By the time you finish this you unit, you should:
The following Internet and print sources can help you with the concepts covered in this unit:
Be Your Best: Using a Dictionary features instructions on reading a dictionary entry, as well as links to online dictionaries.
Be Your Best: Reading Poetry offers a step-by-step guide to making sense of difficult poetry.
In high school you may have spent most of your "school time" in class; however, college requires you to learn primarily through "homework," and most of this work involves reading. If you cannot absorb material from reading assignments, you probably will not succeed in your college courses. Remember that your long-range success depends not on the amount you read or hear, but the amount you understand and retain. The information below will help you not only to absorb and remember information, but to read it critically—that is, to weigh considerations such as genre, bias, and credibility and ultimately to interpret the meaning of the information.
Like language itself, argument is something you have known nearly your entire life. The first time you tried to talk your parents out of making you go to bed, you are were arguing. Since that time, you have formed a few hundred other arguments--that it was your sister's fault and not yours, that you should be able to stay out until midnight instead of 11 p.m., that the teacher's test was unfair, that UNCP should admit you, that you are eligible for financial aid. Indeed, every time that you try convince someone that something is true or persuade someone to do something, you are engaging in argument. Most of the time, you probably use words, either written or spoken, but you also may have used pictures, gestures, facial expressions, and other tools.
Argument, then, is nothing new. Still, just as college composition classes help you to improve language skills you already have, these same classes--and others in history, psychology, chemistry, and every other discipline--can help you to polish your argumentative skills. In fact, argument is at the core of the kind of study that goes on in college. Both you and your professors use argument when you study a subject, interpret the facts and opinions about it, reach a conclusion, and then try to convince others that your conclusion is the right one. Unlike high school, which tends to emphasize the learning of facts, college focuses on the skill of interpretation. You still have to try to absorb a lot of information, but now you have to think a great deal about it, synthesize various details, and draw conclusions. Indeed, one of the most important--and most difficult--lessons that college has to teach is that truth is in most cases a matter of interpretation.
In college, you study and practice the various steps for making an effective argument. That is, you will learn how to collect and evaluate evidence, how to state a clear claim, and how to organize and present compelling support for this claim. Before beginning to develop these skills, however, you can prepare yourself for success by studying a few basic principles of argument, not only so that you can engage in it yourself, but also so that you can be an effective critical reader of others’ arguments.
In his discussions of rhetoric, the art of communicating effectively, the great Greek philosopher Aristotle identified three particular means of making an argument: logos, the appeal to the audience's sense of logic; ethos, the invocation of the speaker's character; and pathos, the appeal to the audience's emotions. Of these three means, the first two are the most useful in academic argument. When making the first, you often will have to present evidence--that is, factual material or other people's interpretations. Whereas your early arguments over bedtime may have amounted to shallow pleading--"Pleeeeease, just five more minutes!"--the type of sophisticated arguments you will do in college, on the job, and in your communities must be logical and grounded if they are to be effective.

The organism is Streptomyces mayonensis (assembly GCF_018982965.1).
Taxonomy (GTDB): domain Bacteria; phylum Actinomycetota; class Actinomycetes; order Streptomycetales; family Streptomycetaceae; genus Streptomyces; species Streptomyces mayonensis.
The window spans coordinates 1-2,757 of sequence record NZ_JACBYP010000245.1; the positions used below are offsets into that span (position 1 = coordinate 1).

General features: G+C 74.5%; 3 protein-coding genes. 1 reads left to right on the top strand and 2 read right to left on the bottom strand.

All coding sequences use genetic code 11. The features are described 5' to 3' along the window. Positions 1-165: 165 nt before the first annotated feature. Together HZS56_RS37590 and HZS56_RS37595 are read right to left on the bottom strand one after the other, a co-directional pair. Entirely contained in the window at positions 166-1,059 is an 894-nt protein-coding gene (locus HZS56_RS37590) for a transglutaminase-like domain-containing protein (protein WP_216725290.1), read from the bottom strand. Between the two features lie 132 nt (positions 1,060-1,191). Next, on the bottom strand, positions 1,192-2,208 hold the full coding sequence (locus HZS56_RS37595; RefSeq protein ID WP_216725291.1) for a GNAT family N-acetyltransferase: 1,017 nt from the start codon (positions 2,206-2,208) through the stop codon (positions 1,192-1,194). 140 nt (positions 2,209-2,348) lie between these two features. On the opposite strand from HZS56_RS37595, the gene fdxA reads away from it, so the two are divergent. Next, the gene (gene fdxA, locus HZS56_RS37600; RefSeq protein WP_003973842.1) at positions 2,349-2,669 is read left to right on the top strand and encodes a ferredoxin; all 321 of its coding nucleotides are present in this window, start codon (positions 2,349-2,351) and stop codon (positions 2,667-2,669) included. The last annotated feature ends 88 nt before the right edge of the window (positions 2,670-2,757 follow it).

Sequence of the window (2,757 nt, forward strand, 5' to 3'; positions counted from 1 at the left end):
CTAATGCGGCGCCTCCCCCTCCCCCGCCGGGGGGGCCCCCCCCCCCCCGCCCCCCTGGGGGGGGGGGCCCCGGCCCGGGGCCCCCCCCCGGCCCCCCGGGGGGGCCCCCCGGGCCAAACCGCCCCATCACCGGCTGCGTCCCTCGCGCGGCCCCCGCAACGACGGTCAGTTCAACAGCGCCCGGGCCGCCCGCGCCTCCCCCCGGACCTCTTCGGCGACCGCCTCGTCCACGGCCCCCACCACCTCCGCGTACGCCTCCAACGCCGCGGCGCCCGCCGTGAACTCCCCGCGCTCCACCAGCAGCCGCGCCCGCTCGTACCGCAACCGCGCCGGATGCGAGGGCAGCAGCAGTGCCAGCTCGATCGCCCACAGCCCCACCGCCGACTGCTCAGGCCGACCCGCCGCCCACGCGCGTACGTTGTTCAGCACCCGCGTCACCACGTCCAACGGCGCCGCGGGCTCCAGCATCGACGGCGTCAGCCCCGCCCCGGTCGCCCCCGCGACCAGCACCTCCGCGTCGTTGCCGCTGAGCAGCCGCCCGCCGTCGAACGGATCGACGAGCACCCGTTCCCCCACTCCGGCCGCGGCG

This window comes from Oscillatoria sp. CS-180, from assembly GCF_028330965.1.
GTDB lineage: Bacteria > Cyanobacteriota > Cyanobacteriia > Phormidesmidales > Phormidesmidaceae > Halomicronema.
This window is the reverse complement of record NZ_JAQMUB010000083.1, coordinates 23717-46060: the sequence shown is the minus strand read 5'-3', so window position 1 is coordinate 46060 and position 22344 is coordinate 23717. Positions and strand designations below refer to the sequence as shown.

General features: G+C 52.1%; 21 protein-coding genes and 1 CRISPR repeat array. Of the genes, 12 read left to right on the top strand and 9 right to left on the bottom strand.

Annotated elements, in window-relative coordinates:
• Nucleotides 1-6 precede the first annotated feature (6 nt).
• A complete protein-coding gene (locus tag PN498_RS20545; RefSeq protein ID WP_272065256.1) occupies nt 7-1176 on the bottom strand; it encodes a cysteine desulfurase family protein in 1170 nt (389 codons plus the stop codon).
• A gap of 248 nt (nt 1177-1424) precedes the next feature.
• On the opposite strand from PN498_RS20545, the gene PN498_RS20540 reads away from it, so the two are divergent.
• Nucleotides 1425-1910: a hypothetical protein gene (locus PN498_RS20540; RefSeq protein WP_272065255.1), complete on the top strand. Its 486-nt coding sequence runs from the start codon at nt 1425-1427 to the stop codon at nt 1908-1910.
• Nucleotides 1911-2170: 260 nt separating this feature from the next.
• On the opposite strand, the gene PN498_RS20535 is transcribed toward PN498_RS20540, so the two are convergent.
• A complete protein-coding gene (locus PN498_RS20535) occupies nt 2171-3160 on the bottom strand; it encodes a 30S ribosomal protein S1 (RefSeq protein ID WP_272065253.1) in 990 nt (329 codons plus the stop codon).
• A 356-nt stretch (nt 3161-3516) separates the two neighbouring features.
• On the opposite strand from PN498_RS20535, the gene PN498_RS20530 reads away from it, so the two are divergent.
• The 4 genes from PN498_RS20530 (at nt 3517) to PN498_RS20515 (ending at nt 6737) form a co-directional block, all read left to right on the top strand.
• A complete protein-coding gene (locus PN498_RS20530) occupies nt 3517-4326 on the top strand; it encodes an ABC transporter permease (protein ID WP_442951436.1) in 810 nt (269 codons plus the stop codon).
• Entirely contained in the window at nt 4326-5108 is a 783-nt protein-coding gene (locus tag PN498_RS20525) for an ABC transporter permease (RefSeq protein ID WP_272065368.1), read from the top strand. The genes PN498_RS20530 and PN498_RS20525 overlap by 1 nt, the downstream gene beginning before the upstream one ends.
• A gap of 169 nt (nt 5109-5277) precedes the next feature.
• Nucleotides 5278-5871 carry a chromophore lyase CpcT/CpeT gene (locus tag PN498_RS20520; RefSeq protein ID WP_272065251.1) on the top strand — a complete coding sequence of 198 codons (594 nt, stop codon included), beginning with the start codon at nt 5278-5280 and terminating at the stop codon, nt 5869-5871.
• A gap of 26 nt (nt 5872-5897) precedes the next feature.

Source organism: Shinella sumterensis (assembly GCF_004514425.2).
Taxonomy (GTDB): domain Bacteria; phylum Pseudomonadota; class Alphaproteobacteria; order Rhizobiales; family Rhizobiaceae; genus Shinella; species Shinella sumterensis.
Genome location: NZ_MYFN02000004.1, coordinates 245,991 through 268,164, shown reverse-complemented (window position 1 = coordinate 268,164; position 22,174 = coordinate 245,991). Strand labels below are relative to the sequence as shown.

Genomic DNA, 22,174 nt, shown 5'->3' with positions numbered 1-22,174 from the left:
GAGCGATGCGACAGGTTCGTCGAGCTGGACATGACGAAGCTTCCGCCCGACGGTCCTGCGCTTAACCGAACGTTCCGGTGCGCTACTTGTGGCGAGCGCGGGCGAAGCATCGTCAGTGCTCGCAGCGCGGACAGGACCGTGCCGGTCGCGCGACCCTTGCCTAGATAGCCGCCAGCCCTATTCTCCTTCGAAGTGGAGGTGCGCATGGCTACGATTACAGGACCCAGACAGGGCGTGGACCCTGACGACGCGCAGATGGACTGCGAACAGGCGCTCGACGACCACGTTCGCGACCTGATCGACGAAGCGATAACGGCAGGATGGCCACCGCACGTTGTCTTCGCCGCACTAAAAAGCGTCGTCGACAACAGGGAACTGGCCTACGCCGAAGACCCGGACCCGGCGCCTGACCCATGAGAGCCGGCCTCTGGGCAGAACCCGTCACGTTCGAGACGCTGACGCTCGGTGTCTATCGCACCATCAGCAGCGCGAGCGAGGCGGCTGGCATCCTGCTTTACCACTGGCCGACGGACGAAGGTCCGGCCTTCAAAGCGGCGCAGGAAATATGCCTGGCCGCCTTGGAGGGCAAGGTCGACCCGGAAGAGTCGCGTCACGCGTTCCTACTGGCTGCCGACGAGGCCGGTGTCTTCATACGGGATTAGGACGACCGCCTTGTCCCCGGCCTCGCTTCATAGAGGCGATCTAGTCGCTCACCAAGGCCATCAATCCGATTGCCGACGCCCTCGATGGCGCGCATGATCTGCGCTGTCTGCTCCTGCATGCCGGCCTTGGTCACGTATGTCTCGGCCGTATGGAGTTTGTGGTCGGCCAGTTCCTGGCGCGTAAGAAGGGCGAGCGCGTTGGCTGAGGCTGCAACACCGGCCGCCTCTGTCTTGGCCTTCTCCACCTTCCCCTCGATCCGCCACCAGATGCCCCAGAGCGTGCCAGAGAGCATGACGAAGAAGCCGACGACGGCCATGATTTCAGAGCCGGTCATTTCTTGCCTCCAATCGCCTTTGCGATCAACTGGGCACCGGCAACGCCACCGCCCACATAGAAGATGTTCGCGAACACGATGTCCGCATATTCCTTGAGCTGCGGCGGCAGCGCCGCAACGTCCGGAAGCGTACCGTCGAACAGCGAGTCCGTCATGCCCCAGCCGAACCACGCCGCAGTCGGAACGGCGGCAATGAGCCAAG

As you examine this evidence in your various sources, you will want to beware of logical fallacies. These errors in reasoning actually serve to mislead or distract readers and thus do not belong in honest argument; nevertheless, they are quite common. Politicians, for example, are notorious for a type of fallacy called an ad hominem attack, which is aimed at a person rather than an issue. Many people are guilty of using the post hoc fallacy, which implies that one event caused another simply because it came first. Other logical fallacies include begging the question, which involves using unproven evidence to support a claim; the false dilemma, which implies that someone must choose from a limited number of options even though others actually exist; and a red herring, which merely distracts the audience from the issue by introducing something not directly related to the argument at hand.
Facts and Interpretation
Probably every source you encounter will include factual material, which is material that most people accept as indisputable. Some examples of facts are dates, quantitites, names, and locations. One test of whether something is a fact is to ask yourself whether it answers one of the following questions: Who? What? When? Where? If it does, it likely is a fact. For example, the material in the following sentence is entirely factual: Benjamin Franklin began publishing the Pennsylvania Gazette in 1828 in Philadelphia. Factual material can strengthen an argument because it cannot be disputed and thus provides a solid foundation. An interpretation, on the other hand, involves a conclusion that someone, such as a scholar, has drawn from the facts and thus is disputable. Some examples of interpretations are value judgments, explanations of causes and effects, assessments of meaning, and proposals. You can test whether something is an interpretation by asking yourself whether it answers one of the following questions: Why? How? If it does, it probably is an interpretation. For example, the following sentence contains some interpretation: Benjamin Franklin believed humans could control their destiny and wrote his autobiography to encourage them to exercise their free will. Interpretation strengthens an argument by giving it meaning and substance. Indeed, as you will see later, an argument by definition must include some interpretation. As you also will see, you must give credit to sources when you borrow their interpretations.